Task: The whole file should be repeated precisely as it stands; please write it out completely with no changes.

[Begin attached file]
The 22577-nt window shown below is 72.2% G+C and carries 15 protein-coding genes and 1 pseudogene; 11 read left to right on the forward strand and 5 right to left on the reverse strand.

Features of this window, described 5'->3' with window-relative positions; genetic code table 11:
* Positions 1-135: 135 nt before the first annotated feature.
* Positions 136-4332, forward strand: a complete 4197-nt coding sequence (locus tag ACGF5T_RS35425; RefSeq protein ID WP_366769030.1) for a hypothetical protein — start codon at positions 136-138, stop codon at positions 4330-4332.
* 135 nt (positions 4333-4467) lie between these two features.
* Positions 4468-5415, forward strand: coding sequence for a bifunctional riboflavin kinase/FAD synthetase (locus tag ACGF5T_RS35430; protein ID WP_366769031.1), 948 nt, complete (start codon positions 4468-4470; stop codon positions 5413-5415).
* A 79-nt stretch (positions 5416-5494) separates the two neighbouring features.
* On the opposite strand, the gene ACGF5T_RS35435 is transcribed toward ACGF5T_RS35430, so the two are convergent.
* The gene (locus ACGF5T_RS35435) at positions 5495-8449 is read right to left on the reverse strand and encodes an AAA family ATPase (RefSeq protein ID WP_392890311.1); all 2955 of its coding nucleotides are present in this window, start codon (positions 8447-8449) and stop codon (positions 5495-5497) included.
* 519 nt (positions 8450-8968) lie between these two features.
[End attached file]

The 22577-nt window shown below is 72.2% G+C and carries 15 protein-coding genes and 1 pseudogene; 11 read left to right on the forward strand and 5 right to left on the reverse strand.

Features of this window, described 5'->3' with window-relative positions; genetic code table 11:
* Positions 1-135: 135 nt before the first annotated feature.
* Positions 136-4332, forward strand: a complete 4197-nt coding sequence (locus tag ACGF5T_RS35425; RefSeq protein ID WP_366769030.1) for a hypothetical protein — start codon at positions 136-138, stop codon at positions 4330-4332.
* 135 nt (positions 4333-4467) lie between these two features.
* Positions 4468-5415, forward strand: coding sequence for a bifunctional riboflavin kinase/FAD synthetase (locus tag ACGF5T_RS35430; protein ID WP_366769031.1), 948 nt, complete (start codon positions 4468-4470; stop codon positions 5413-5415).
* A 79-nt stretch (positions 5416-5494) separates the two neighbouring features.
* On the opposite strand, the gene ACGF5T_RS35435 is transcribed toward ACGF5T_RS35430, so the two are convergent.
* The gene (locus ACGF5T_RS35435) at positions 5495-8449 is read right to left on the reverse strand and encodes an AAA family ATPase (RefSeq protein ID WP_392890311.1); all 2955 of its coding nucleotides are present in this window, start codon (positions 8447-8449) and stop codon (positions 5495-5497) included.
* 519 nt (positions 8450-8968) lie between these two features.